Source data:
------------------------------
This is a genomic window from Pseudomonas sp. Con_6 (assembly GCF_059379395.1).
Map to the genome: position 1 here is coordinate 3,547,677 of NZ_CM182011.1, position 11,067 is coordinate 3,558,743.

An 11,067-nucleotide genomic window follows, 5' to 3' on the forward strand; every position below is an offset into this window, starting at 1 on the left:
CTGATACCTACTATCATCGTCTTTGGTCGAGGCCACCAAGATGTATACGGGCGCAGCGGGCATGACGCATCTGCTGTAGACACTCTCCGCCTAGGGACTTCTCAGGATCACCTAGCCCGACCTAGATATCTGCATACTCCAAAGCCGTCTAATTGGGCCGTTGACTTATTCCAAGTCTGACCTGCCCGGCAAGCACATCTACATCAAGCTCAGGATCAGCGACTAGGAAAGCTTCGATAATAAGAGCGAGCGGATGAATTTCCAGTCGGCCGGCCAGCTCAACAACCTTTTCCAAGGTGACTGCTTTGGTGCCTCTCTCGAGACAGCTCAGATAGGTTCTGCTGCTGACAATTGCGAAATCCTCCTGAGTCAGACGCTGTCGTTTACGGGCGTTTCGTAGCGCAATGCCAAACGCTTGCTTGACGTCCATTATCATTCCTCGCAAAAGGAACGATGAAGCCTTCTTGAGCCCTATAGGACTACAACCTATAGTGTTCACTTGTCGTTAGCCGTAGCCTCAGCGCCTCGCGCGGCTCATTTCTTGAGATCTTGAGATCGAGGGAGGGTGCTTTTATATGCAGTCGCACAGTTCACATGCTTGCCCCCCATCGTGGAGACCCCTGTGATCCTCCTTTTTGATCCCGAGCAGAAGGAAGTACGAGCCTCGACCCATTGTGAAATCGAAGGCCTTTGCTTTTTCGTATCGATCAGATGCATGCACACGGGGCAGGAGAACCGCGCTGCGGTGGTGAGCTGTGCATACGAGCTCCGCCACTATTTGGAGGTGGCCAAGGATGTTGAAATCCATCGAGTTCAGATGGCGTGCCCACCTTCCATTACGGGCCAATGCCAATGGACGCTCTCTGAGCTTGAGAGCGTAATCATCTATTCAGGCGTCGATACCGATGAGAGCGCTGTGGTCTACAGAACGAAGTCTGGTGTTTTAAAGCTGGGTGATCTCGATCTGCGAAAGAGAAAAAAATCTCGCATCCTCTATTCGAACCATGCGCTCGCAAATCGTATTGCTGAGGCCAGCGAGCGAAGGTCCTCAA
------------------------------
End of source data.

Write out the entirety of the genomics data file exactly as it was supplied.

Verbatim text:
This is a genomic window from Pseudomonas sp. Con_6 (assembly GCF_059379395.1).
Map to the genome: position 1 here is coordinate 3,547,677 of NZ_CM182011.1, position 11,067 is coordinate 3,558,743.

An 11,067-nucleotide genomic window follows, 5' to 3' on the forward strand; every position below is an offset into this window, starting at 1 on the left:
CTGATACCTACTATCATCGTCTTTGGTCGAGGCCACCAAGATGTATACGGGCGCAGCGGGCATGACGCATCTGCTGTAGACACTCTCCGCCTAGGGACTTCTCAGGATCACCTAGCCCGACCTAGATATCTGCATACTCCAAAGCCGTCTAATTGGGCCGTTGACTTATTCCAAGTCTGACCTGCCCGGCAAGCACATCTACATCAAGCTCAGGATCAGCGACTAGGAAAGCTTCGATAATAAGAGCGAGCGGATGAATTTCCAGTCGGCCGGCCAGCTCAACAACCTTTTCCAAGGTGACTGCTTTGGTGCCTCTCTCGAGACAGCTCAGATAGGTTCTGCTGCTGACAATTGCGAAATCCTCCTGAGTCAGACGCTGTCGTTTACGGGCGTTTCGTAGCGCAATGCCAAACGCTTGCTTGACGTCCATTATCATTCCTCGCAAAAGGAACGATGAAGCCTTCTTGAGCCCTATAGGACTACAACCTATAGTGTTCACTTGTCGTTAGCCGTAGCCTCAGCGCCTCGCGCGGCTCATTTCTTGAGATCTTGAGATCGAGGGAGGGTGCTTTTATATGCAGTCGCACAGTTCACATGCTTGCCCCCCATCGTGGAGACCCCTGTGATCCTCCTTTTTGATCCCGAGCAGAAGGAAGTACGAGCCTCGACCCATTGTGAAATCGAAGGCCTTTGCTTTTTCGTATCGATCAGATGCATGCACACGGGGCAGGAGAACCGCGCTGCGGTGGTGAGCTGTGCATACGAGCTCCGCCACTATTTGGAGGTGGCCAAGGATGTTGAAATCCATCGAGTTCAGATGGCGTGCCCACCTTCCATTACGGGCCAATGCCAATGGACGCTCTCTGAGCTTGAGAGCGTAATCATCTATTCAGGCGTCGATACCGATGAGAGCGCTGTGGTCTACAGAACGAAGTCTGGTGTTTTAAAGCTGGGTGATCTCGATCTGCGAAAGAGAAAAAAATCTCGCATCCTCTATTCGAACCATGCGCTCGCAAATCGTATTGCTGAGGCCAGCGAGCGAAGGTCCTCAA